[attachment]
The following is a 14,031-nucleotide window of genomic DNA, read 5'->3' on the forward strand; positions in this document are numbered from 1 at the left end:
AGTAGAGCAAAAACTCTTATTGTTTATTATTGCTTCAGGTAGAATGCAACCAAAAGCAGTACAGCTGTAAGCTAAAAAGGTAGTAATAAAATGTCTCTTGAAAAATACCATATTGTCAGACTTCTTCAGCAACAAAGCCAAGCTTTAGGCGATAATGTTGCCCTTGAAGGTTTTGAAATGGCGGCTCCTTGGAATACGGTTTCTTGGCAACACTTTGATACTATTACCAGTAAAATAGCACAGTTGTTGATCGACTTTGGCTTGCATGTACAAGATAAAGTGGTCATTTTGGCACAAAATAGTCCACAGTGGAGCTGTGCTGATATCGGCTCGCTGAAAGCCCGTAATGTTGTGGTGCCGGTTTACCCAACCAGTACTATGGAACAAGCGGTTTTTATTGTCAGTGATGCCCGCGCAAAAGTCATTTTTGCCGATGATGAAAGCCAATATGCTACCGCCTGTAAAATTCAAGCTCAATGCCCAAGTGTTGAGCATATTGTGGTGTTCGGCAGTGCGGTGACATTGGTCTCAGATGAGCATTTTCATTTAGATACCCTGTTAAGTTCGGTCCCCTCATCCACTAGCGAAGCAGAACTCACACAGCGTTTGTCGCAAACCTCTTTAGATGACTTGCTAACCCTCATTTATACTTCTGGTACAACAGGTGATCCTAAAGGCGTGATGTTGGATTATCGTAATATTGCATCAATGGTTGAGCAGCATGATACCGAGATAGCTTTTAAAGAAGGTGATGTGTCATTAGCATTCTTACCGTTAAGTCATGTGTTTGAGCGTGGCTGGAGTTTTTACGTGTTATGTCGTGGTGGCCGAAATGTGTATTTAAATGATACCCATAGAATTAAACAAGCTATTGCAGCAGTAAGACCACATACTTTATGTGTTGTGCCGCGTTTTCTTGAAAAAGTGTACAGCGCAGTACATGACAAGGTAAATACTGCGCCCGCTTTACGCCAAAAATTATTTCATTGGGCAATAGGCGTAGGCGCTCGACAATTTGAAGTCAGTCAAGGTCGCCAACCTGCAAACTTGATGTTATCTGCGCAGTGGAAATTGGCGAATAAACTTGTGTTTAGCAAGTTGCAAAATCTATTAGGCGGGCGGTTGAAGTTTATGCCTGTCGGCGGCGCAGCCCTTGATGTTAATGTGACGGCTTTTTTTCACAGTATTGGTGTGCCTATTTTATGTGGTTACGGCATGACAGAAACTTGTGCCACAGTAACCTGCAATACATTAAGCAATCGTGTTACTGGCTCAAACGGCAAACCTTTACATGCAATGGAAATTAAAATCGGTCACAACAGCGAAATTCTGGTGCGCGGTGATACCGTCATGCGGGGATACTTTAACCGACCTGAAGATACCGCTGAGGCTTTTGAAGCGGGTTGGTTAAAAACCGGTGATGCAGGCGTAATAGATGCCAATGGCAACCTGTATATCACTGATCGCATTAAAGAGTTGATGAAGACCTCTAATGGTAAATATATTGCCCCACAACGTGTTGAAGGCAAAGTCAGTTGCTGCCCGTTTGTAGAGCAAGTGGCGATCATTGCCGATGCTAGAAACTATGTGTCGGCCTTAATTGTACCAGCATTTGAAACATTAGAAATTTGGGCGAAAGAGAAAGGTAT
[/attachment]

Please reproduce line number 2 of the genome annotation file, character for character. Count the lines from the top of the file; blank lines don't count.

AGTAGAGCAAAAACTCTTATTGTTTATTATTGCTTCAGGTAGAATGCAACCAAAAGCAGTACAGCTGTAAGCTAAAAAGGTAGTAATAAAATGTCTCTTGAAAAATACCATATTGTCAGACTTCTTCAGCAACAAAGCCAAGCTTTAGGCGATAATGTTGCCCTTGAAGGTTTTGAAATGGCGGCTCCTTGGAATACGGTTTCTTGGCAACACTTTGATACTATTACCAGTAAAATAGCACAGTTGTTGATCGACTTTGGCTTGCATGTACAAGATAAAGTGGTCATTTTGGCACAAAATAGTCCACAGTGGAGCTGTGCTGATATCGGCTCGCTGAAAGCCCGTAATGTTGTGGTGCCGGTTTACCCAACCAGTACTATGGAACAAGCGGTTTTTATTGTCAGTGATGCCCGCGCAAAAGTCATTTTTGCCGATGATGAAAGCCAATATGCTACCGCCTGTAAAATTCAAGCTCAATGCCCAAGTGTTGAGCATATTGTGGTGTTCGGCAGTGCGGTGACATTGGTCTCAGATGAGCATTTTCATTTAGATACCCTGTTAAGTTCGGTCCCCTCATCCACTAGCGAAGCAGAACTCACACAGCGTTTGTCGCAAACCTCTTTAGATGACTTGCTAACCCTCATTTATACTTCTGGTACAACAGGTGATCCTAAAGGCGTGATGTTGGATTATCGTAATATTGCATCAATGGTTGAGCAGCATGATACCGAGATAGCTTTTAAAGAAGGTGATGTGTCATTAGCATTCTTACCGTTAAGTCATGTGTTTGAGCGTGGCTGGAGTTTTTACGTGTTATGTCGTGGTGGCCGAAATGTGTATTTAAATGATACCCATAGAATTAAACAAGCTATTGCAGCAGTAAGACCACATACTTTATGTGTTGTGCCGCGTTTTCTTGAAAAAGTGTACAGCGCAGTACATGACAAGGTAAATACTGCGCCCGCTTTACGCCAAAAATTATTTCATTGGGCAATAGGCGTAGGCGCTCGACAATTTGAAGTCAGTCAAGGTCGCCAACCTGCAAACTTGATGTTATCTGCGCAGTGGAAATTGGCGAATAAACTTGTGTTTAGCAAGTTGCAAAATCTATTAGGCGGGCGGTTGAAGTTTATGCCTGTCGGCGGCGCAGCCCTTGATGTTAATGTGACGGCTTTTTTTCACAGTATTGGTGTGCCTATTTTATGTGGTTACGGCATGACAGAAACTTGTGCCACAGTAACCTGCAATACATTAAGCAATCGTGTTACTGGCTCAAACGGCAAACCTTTACATGCAATGGAAATTAAAATCGGTCACAACAGCGAAATTCTGGTGCGCGGTGATACCGTCATGCGGGGATACTTTAACCGACCTGAAGATACCGCTGAGGCTTTTGAAGCGGGTTGGTTAAAAACCGGTGATGCAGGCGTAATAGATGCCAATGGCAACCTGTATATCACTGATCGCATTAAAGAGTTGATGAAGACCTCTAATGGTAAATATATTGCCCCACAACGTGTTGAAGGCAAAGTCAGTTGCTGCCCGTTTGTAGAGCAAGTGGCGATCATTGCCGATGCTAGAAACTATGTGTCGGCCTTAATTGTACCAGCATTTGAAACATTAGAAATTTGGGCGAAAGAGAAAGGTAT